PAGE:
Sewer gas can induce ‘suspended animation’ in mice, say US scientists, and may help to preserve organ function in critically ill patients.
Hydrogen sulphide, a toxic gas that smells of rotten eggs, occurs naturally in swamps, springs and volcanoes.
But in mice, it was found to slow down heart rate and breathing and decrease body temperature, while keeping a normal blood pressure.
The results were presented at the American Physiology Society conference.
In the study carried out at Massachusetts General Hospital in Boston, mice were administered the gas at a concentration of 80 parts per million – a tenth of the dose which is lethal in humans.
Core body temperature also fell from 39 to 30 degrees C.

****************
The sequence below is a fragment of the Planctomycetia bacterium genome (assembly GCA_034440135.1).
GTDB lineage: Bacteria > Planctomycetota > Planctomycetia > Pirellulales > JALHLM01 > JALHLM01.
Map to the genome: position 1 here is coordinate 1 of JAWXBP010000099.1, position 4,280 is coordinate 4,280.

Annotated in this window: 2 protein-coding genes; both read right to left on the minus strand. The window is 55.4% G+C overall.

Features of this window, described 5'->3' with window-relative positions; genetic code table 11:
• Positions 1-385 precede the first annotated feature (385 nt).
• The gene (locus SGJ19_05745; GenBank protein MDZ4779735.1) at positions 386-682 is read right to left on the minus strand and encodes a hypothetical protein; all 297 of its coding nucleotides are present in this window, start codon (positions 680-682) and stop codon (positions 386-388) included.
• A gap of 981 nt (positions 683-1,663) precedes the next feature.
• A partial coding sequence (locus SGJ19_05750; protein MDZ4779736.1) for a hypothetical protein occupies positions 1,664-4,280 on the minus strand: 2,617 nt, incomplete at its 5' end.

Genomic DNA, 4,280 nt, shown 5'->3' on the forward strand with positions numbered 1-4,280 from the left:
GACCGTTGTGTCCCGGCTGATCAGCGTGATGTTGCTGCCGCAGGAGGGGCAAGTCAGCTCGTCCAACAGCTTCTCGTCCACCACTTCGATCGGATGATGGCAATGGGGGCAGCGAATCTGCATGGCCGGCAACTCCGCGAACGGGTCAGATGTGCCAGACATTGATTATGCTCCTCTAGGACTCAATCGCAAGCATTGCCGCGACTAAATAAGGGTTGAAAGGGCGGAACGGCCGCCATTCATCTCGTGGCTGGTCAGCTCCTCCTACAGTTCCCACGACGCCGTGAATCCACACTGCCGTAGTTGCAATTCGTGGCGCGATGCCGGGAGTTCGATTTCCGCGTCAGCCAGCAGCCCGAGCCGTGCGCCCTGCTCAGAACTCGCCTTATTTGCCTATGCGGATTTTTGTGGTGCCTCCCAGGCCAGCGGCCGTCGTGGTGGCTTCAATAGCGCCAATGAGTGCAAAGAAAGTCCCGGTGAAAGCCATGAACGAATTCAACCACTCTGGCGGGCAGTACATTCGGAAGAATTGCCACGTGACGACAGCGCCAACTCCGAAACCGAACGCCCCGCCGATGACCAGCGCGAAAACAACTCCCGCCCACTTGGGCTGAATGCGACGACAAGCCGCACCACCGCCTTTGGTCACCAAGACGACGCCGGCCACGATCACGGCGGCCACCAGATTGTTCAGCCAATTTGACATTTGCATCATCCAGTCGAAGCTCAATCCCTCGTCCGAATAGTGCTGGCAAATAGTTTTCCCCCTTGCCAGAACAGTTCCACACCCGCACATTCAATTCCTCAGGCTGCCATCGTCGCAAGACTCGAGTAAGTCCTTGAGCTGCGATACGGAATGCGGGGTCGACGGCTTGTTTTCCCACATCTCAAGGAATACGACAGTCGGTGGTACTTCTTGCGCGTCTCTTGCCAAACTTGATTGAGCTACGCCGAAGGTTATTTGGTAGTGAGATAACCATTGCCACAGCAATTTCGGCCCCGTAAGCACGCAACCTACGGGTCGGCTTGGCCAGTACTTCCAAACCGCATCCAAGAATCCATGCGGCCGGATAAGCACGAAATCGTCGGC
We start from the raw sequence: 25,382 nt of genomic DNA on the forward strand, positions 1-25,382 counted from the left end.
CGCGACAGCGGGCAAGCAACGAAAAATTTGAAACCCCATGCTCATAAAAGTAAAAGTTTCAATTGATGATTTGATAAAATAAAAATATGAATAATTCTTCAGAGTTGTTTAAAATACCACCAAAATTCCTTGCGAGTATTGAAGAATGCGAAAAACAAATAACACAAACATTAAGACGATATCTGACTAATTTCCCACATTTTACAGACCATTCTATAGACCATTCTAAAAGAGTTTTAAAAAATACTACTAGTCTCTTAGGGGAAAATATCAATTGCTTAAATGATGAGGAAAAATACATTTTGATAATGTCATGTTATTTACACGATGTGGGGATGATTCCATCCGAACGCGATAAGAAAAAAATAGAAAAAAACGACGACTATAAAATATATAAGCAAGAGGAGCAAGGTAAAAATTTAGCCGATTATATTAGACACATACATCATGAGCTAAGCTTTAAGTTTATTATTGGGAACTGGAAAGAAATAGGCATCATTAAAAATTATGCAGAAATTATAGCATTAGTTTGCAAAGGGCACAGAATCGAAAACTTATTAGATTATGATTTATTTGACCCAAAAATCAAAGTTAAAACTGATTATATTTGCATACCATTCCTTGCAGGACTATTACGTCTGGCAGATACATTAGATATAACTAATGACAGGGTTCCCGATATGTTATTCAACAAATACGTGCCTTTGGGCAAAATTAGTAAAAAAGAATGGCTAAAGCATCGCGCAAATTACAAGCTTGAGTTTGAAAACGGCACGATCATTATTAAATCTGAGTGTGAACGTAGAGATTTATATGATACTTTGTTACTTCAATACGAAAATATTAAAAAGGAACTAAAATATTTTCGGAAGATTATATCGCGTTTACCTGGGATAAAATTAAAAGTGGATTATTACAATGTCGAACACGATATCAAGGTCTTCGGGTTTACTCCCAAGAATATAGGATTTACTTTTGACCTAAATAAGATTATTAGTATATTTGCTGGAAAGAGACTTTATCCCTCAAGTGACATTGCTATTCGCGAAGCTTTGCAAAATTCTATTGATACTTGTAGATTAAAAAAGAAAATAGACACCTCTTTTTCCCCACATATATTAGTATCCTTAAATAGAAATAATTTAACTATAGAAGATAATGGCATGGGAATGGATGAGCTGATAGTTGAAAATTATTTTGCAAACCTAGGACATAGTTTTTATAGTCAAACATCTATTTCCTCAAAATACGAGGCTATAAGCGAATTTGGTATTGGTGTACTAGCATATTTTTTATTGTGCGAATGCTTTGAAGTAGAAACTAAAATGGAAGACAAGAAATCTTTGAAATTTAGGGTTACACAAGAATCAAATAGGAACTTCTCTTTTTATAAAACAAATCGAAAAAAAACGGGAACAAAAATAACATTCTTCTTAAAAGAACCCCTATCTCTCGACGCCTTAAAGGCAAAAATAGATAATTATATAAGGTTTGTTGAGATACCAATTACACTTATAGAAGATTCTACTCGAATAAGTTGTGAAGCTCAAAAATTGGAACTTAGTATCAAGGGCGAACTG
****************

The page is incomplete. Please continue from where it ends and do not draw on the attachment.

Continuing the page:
Despite the reduction in heart rate the blood pressure of the mice did not drop, which tends to happen with other techniques such as lowering body temperature.
When the researchers repeated the experiment at a higher room temperature, the heart and respiratory rate still fell significantly.
The effects of the gas seemed to be reversible with the mice returning to normal two hours after the mice started to breathe normal air again.
Previous research had shown the ability of hydrogen sulphide to induce a state of hibernation in mice but the effects on the cardiovascular system were unknown.
Some anaesthetics and sedatives can be used to slow down metabolism in the brain but currently the only way to protect other organs is to cool the body and induce hypothermia. [More]